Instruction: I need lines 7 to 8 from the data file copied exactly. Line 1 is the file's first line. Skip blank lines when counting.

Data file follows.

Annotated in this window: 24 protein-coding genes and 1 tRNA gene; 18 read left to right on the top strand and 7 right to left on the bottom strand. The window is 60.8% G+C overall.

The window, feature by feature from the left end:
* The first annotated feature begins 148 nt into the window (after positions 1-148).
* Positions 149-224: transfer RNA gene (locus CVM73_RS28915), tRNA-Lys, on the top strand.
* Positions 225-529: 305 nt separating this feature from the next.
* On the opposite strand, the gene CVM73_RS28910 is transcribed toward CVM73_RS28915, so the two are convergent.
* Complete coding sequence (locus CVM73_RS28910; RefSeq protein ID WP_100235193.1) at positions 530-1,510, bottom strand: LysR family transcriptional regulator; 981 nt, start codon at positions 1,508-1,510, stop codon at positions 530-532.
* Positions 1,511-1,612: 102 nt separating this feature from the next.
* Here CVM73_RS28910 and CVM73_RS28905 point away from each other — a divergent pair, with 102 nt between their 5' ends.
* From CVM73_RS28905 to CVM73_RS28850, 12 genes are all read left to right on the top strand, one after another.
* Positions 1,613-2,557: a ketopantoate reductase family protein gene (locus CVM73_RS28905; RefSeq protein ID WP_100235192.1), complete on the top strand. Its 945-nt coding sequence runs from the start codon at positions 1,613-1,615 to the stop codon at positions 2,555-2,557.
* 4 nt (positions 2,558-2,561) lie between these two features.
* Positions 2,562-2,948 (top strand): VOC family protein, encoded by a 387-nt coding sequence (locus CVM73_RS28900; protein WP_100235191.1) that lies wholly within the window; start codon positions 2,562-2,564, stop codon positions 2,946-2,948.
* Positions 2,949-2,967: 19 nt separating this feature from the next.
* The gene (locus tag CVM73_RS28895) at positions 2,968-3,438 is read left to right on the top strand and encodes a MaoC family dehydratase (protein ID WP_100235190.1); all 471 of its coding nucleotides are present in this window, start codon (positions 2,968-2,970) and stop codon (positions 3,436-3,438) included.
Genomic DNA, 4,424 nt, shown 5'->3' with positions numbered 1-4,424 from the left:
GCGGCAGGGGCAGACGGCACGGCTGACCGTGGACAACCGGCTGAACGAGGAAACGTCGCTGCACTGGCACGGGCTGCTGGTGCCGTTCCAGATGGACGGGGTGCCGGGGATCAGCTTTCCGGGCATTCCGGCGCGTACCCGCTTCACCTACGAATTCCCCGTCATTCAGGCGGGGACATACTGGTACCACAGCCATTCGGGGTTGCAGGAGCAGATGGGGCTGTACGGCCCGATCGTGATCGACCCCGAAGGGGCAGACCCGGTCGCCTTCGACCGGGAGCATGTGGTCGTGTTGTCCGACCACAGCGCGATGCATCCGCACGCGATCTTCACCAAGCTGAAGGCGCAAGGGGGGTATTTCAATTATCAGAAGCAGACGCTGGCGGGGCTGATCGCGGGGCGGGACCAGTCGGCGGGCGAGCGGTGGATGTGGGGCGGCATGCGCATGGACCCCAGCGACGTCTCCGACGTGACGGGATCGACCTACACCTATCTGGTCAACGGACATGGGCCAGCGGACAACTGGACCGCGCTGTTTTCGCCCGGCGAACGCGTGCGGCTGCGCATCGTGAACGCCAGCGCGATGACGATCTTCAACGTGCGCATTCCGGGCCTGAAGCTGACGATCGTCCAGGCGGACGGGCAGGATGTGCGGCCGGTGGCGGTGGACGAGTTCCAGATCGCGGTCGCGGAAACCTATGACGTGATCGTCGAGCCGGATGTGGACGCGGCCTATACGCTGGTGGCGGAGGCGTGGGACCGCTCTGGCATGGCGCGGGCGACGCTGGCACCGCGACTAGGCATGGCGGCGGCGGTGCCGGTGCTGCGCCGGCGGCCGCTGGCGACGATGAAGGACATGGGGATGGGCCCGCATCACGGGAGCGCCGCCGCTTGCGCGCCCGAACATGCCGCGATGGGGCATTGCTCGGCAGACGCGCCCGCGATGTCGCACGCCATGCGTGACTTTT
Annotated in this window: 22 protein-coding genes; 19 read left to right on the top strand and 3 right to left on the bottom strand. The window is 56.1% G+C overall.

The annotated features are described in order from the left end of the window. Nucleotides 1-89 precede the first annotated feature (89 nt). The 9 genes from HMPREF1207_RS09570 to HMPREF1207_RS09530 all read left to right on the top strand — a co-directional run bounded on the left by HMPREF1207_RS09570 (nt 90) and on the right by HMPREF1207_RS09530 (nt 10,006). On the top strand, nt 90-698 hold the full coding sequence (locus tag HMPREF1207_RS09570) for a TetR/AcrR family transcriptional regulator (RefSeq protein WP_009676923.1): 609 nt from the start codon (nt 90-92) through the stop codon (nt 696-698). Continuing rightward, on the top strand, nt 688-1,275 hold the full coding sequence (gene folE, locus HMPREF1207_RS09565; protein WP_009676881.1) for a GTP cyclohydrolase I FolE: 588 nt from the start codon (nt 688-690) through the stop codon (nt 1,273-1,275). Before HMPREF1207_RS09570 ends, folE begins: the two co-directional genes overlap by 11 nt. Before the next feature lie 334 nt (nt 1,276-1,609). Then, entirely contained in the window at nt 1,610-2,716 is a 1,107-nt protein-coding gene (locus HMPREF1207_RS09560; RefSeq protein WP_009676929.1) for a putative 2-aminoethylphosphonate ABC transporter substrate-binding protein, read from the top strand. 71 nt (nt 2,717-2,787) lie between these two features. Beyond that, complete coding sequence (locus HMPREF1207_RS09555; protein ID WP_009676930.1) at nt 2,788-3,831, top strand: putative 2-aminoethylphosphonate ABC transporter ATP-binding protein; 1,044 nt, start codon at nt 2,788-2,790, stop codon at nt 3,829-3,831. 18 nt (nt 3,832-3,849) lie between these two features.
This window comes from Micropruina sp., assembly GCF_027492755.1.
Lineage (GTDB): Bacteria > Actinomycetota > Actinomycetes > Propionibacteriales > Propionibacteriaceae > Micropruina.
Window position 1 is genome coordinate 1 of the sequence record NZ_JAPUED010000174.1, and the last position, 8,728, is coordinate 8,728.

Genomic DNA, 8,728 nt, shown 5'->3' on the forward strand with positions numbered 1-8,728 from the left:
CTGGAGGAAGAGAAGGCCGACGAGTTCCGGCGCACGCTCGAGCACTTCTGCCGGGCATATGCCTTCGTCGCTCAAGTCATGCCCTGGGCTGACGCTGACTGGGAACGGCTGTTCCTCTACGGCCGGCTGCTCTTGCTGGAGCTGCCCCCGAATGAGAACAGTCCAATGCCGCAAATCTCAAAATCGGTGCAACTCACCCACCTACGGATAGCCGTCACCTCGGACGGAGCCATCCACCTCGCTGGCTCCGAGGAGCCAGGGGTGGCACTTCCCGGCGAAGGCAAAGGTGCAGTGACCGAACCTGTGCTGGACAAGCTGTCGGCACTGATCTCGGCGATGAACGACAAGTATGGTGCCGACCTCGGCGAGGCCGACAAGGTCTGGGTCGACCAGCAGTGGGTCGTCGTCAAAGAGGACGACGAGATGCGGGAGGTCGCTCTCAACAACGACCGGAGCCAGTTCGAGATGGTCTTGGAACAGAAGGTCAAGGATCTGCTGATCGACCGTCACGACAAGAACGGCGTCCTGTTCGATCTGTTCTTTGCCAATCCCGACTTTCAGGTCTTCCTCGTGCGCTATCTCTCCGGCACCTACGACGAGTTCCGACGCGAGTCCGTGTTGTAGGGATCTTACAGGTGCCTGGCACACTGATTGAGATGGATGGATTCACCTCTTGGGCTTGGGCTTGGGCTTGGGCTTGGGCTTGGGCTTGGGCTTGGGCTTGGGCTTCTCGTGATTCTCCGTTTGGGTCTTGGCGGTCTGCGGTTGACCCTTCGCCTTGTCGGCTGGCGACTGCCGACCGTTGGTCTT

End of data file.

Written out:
* Complete coding sequence (locus CVM73_RS28910; RefSeq protein ID WP_100235193.1) at positions 530-1,510, bottom strand: LysR family transcriptional regulator; 981 nt, start codon at positions 1,508-1,510, stop codon at positions 530-532.
* Positions 1,511-1,612: 102 nt separating this feature from the next.